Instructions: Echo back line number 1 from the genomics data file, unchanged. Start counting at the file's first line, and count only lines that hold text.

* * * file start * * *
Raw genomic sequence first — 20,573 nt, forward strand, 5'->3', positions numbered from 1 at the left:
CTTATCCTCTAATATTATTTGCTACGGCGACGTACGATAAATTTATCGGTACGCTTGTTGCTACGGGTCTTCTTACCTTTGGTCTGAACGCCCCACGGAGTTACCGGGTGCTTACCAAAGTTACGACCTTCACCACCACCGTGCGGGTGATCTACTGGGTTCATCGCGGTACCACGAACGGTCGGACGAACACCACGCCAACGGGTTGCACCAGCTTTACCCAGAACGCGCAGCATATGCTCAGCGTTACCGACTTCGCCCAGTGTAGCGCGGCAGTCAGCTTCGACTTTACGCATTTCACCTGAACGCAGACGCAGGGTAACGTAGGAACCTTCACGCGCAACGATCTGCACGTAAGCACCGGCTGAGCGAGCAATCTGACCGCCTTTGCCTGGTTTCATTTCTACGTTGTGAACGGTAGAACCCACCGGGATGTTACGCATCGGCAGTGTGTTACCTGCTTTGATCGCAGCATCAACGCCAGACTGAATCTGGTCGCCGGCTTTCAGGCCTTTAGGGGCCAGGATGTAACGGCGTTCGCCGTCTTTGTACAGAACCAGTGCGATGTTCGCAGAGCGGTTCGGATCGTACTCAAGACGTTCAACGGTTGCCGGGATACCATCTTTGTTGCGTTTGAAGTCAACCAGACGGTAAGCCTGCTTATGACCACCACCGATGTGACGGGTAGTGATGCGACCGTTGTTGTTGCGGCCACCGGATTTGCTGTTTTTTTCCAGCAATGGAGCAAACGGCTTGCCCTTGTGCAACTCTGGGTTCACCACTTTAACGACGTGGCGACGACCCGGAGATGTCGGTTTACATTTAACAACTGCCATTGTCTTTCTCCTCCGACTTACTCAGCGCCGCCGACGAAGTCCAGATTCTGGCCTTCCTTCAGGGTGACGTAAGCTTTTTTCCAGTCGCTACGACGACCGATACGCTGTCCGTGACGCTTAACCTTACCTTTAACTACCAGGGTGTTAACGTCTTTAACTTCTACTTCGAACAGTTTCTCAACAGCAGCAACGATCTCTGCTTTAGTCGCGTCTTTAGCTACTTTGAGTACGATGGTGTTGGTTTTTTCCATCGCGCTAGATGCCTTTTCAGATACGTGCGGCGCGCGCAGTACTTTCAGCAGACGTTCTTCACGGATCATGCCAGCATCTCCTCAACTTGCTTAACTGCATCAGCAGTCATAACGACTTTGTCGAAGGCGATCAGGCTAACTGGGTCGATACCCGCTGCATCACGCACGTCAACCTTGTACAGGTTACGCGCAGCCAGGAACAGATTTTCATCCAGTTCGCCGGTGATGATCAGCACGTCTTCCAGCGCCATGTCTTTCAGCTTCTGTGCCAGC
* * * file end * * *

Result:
Raw genomic sequence first — 20,573 nt, forward strand, 5'->3', positions numbered from 1 at the left: